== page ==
... follow strengthen the strong colour, and are among the most authentic claims to poetry that their author has set forth. The second one, contrasting the pale glimmer of the London garret with the brilliant apparition of Brooke at the open door, "like sudden April," is poignant in its beauty. The verses in this volume are richer in melody than is customary with Mr. Gibson, yet The Pessimist and The Ice-Cart show that ...
— The Advance of English Poetry in the Twentieth Century • William Lyon Phelps

... would be quite possible for a person to pass several years in the country and never see one of these birds. There is a trick in finding birds' nests, and a trick in seeing birds. The first I noticed was in an orchard; soon after, I found a second in a yew-tree (close to a window), and after that constantly came upon them as they crept through brambles or in hedgerows, or a mere speck up in a fir-tree. So soon as I had ...
— The Toilers of the Field • Richard Jefferies

... pronounced the name of Camille, and had made a joke of the pretended illness of Therese. The poor mother understood that she alone preserved at the bottom of her heart, the living recollection of her dear child, and she wept, for it seemed to her that Camille had just died a second time. ...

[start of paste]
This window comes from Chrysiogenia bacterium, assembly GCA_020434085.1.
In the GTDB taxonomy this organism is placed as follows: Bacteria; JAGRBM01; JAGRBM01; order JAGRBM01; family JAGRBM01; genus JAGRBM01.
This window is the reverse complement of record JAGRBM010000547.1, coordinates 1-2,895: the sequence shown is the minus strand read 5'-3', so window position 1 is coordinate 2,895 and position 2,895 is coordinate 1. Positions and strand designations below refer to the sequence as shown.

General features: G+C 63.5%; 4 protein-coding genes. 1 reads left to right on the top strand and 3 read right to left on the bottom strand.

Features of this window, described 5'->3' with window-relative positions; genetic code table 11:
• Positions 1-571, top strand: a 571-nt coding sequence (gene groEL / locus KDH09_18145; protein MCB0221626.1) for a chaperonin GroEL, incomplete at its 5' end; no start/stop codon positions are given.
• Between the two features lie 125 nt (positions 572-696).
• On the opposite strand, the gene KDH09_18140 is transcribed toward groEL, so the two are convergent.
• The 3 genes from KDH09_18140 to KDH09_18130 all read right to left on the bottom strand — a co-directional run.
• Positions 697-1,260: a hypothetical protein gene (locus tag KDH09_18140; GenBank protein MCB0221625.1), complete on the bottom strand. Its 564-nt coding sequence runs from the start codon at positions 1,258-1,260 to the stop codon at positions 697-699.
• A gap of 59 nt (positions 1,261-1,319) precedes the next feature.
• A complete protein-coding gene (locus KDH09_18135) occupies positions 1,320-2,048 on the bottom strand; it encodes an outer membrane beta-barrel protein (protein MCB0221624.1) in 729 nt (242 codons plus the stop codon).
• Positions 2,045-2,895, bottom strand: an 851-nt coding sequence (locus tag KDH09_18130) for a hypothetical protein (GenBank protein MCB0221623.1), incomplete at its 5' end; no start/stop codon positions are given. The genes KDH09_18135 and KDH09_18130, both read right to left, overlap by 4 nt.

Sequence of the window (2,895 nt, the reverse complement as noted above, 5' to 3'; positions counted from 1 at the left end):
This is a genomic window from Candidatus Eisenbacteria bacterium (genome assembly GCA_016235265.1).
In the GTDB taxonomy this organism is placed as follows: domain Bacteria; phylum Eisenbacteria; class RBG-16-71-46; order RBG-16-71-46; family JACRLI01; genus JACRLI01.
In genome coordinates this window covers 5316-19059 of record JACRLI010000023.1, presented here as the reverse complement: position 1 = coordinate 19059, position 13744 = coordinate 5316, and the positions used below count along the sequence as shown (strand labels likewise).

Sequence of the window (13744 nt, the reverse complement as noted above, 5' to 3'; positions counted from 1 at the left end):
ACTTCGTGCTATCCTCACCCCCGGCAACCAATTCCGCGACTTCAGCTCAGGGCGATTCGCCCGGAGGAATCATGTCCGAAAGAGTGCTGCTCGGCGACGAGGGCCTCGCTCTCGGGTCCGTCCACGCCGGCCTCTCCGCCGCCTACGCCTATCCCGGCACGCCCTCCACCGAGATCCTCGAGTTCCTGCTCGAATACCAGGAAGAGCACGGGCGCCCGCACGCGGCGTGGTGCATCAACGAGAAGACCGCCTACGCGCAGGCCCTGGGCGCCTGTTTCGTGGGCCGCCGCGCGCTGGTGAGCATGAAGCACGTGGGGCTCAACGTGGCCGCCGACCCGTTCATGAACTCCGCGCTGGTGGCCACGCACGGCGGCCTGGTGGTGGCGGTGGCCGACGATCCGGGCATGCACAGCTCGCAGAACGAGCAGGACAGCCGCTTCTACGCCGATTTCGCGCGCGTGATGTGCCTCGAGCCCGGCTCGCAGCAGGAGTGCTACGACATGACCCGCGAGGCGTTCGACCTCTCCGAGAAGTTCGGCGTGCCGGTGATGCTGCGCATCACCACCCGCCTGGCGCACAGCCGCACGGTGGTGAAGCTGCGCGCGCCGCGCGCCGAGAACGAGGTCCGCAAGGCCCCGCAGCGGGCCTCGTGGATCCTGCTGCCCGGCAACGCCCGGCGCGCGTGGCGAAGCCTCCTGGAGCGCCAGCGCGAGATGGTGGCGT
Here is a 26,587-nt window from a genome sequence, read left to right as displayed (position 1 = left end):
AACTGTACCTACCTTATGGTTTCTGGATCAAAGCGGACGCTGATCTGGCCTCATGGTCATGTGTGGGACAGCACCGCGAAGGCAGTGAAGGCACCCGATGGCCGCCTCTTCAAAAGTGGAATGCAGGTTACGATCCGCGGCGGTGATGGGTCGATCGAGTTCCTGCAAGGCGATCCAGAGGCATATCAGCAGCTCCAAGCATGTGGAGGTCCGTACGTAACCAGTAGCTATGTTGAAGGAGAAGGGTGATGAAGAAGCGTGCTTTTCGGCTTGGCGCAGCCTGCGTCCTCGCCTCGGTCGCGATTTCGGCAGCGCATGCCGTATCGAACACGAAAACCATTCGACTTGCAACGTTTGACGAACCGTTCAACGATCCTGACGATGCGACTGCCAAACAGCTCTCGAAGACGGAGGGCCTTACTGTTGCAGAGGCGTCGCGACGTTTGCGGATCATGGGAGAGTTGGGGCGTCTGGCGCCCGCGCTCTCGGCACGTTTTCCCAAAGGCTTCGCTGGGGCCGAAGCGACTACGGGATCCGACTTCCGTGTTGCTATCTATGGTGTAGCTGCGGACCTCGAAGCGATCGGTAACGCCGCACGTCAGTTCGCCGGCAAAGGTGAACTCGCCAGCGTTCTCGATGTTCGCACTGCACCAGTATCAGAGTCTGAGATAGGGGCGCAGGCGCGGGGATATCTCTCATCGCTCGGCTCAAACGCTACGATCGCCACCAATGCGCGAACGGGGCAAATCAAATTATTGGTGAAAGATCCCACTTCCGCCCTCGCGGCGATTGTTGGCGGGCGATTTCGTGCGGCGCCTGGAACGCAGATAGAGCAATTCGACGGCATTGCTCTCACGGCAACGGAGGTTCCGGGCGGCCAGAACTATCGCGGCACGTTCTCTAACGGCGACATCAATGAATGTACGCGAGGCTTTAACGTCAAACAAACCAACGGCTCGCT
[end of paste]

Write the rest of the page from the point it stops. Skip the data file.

— Therese Raquin • Emile Zola

... while He lived in mortal flesh, it behooved Christ to lead a most perfect life. But the most perfect is the contemplative life, as we have stated in the Second Part (II-II, Q. 182, AA. 1, 2). Now, solitude is most suitable to the contemplative life; according to Osee 2:14: "I will lead her into the wilderness, and I will speak to her heart." Therefore it seems that Christ should have ...
— Summa Theologica, Part III (Tertia Pars) - From the Complete American Edition • Thomas Aquinas

... would seem that the firmament was not made on the second day. For it is said (Gen. 1:8): "God called the firmament heaven." But the heaven existed before days, as is clear from the words, "In the beginning God created heaven and earth." Therefore the firmament was not ...
— Summa Theologica, Part I (Prima Pars) - From the Complete American Edition • Thomas Aquinas

... That second time they hunted me From hill to plain, from shore to sea, And Austria, hounding far and wide Her blood-hounds thro' the country-side, Breathed hot and instant on my trace,— I made six days a hiding-place Of that dry green ...